AWARD WINNER: Amiria Stirling is the winner of a new children’s fiction award with her story, Nga Ngeru o te Tiriti o Paia.

TE Whanau-a-Apanui educator Amiria Stirling has been announced as the inaugural winner of a new children’s fiction award dedicated to the memory of her favourite writer, Dame Katerina Te Heikoko Mataira.

The Storylines Children’s Literature Trust announced the winners of its major annual awards on Monday, in lieu of its Storylines Margaret Mahy National Awards event, which was scheduled to be held on Sunday night but had to be cancelled due to the risk of transmission of Covid-19.

Stirling’s story, Nga Ngeru o te Tiriti o Paia, was the winner of Te Kahurangi Katerina Te Heikoko Mataira Award for a manuscript originally written in te reo Maori. It is a collection of seven poems that Stirling says reflect the unique and lively style of humour and love of entertaining people Te Whanau-a-Apanui are known for.

Though Stirling was born in Lower Hutt and currently lives in Wellington, both of her parents are from the East Coast, near Waihau Bay, and she spent some time living in Te Kaha and working as a teacher at Te Whanau-a-Apanui Area School before the school was restructured.

With 20 years as a teacher, she says she enjoyed being part of the Te Kaha community and describes the students she taught there as “full of heart”.

She is currently studying toward a masters degree at Te Wananga o Raukawa in Otara on the Kapiti Coast while also working as a consultant, online resource developer and adviser to the Ministry of Education.

She said although both of her parents were fluent in te reo Maori, and she was raised in a community of Maori speakers, her love of te reo Maori didn’t take hold until she was in her teens.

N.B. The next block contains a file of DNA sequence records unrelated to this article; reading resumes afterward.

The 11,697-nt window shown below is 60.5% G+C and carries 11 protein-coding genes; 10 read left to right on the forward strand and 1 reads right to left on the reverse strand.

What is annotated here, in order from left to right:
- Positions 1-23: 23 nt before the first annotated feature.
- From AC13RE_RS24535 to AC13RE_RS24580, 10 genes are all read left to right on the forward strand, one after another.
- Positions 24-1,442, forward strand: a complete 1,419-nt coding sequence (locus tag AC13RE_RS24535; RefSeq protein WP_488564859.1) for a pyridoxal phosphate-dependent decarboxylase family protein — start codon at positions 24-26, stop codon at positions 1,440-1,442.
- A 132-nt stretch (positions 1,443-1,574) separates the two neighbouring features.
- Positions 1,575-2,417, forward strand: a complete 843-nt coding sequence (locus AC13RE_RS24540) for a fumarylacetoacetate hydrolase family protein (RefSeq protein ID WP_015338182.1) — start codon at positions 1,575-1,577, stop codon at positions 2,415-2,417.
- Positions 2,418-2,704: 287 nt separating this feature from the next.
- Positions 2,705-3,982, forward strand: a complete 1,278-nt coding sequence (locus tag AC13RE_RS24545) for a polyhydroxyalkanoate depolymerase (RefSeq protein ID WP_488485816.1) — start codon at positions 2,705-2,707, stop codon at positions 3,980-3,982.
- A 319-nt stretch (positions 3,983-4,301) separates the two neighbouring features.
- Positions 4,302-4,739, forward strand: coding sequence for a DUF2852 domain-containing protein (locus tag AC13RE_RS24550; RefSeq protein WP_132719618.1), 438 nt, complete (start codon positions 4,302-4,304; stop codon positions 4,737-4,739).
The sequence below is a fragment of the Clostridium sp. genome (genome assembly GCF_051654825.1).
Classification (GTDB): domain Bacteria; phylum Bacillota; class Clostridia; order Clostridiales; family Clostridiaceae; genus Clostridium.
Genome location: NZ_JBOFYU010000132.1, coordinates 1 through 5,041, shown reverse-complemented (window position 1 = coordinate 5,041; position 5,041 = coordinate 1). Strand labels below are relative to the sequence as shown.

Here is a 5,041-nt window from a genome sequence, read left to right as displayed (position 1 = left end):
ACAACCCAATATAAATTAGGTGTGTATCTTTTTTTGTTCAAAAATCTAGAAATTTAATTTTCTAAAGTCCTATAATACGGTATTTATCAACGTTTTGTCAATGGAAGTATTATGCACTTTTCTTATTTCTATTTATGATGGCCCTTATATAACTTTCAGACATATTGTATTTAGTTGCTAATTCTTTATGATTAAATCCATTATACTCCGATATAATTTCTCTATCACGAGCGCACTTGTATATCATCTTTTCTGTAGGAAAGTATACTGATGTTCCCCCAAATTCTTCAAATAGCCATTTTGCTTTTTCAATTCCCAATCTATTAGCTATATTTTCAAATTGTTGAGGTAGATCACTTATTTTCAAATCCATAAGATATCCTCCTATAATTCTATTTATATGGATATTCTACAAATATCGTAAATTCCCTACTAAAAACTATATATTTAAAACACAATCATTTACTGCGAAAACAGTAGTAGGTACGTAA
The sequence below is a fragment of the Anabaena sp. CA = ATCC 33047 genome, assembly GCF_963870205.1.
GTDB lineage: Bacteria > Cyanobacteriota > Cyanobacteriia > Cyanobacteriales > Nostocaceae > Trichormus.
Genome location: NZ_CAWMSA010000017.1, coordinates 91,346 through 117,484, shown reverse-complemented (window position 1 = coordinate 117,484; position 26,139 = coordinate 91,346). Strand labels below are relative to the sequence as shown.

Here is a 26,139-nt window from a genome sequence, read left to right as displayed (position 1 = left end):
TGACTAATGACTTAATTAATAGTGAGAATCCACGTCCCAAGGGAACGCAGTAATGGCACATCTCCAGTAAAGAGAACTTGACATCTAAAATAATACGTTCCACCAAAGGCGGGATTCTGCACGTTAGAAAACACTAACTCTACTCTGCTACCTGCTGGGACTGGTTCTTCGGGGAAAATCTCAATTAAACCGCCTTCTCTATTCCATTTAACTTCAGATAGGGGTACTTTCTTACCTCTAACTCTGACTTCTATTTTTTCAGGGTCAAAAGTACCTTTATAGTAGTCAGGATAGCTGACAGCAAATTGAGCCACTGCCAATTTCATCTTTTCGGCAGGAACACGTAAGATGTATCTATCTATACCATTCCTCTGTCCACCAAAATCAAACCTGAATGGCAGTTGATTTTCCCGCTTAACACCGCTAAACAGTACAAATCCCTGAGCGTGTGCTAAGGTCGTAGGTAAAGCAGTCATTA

“My parents wanted me to study Japanese or French, but I got the bug and they eventually learned to accept that.”

“Getting the bug” for writing was something that came later when she was part of a group run by the Maori Literature Trust. More recently, she took up a creative writing paper as part of her masters which has renewed her love of writing.

She said her winning story, Nga Ngeru o te Tiriti o Paia, was inspired by a street where she lived when she was teaching in Otaki that was mostly filled with elderly people who all owned cats.

“The cats owned the neighbourhood. They helped themselves to everyone’s homes and ate their food and stole nicknacks. They were welcomed by everyone and it wasn’t uncommon to come home to find a cat sitting in my lounge.

“As I put pen to paper I thought, “it has to be funny. It has to be something children can giggle about.

“As I was writing it, I realised that it was totally of Te Whanau-a-Apanui. The humour that we have as a tribe, our love of telling a story and entertaining people was all in there.”

Storyline judges describe it, saying, “figurative, poetic, humorous language is spread throughout the story, to entice children and adults alike to read and love te reo Maori”.

Stirling said she “had a bit of a cry” when she was told about her award and that it was especially poignant because Dame Katerina was her favourite author, and someone she looked up to as an educator who promoted the teaching of te reo Maori.

The award is sponsored by Huia Publishing with the cash award for the winner sponsored by Massey University Te Putahi-a-Toi: School of Maori Knowledge.

“These awards acknowledge previously unpublished writers and illustrators, and have often been the stepping stone to further success in children’s literature or illustration,” said Storylines chairwoman Christine Young.

“Although we are unable to meet the writers and illustrators in person, I’d like them all to know that the children’s literature community celebrates with them and congratulates them on their achievements.

“We look forward to marking their success at an event later in the year, when gatherings are again possible.

Other winners of the Storylines Children’s Literature Trust awards for 2020 were:

  • Tania Sickling, from Snells Beach, won the Joy Cowley Award for her story Grandpa Versus Swing.
  • Belinda O’Keefe, from Christchurch, won the Tom Fitzgibbon Award for A Recipe for Disaster.
  • Cristina Sanders won the Tessa Duder Award, New Zealand author of an unpublished work of fiction.
  • Janine Williams is the first winner of the Janice Marriott Mentoring Award, for her manuscript Holding the Horse.
  • The Storylines Gaelyn Gordon Award, for a book which has been continuously in print for more than five years and has established itself as a favourite among New Zealand children and families went to writer Janet Slater Bottin and illustrator Christine Dale for The Big Block of Chocolate published by Scholastic.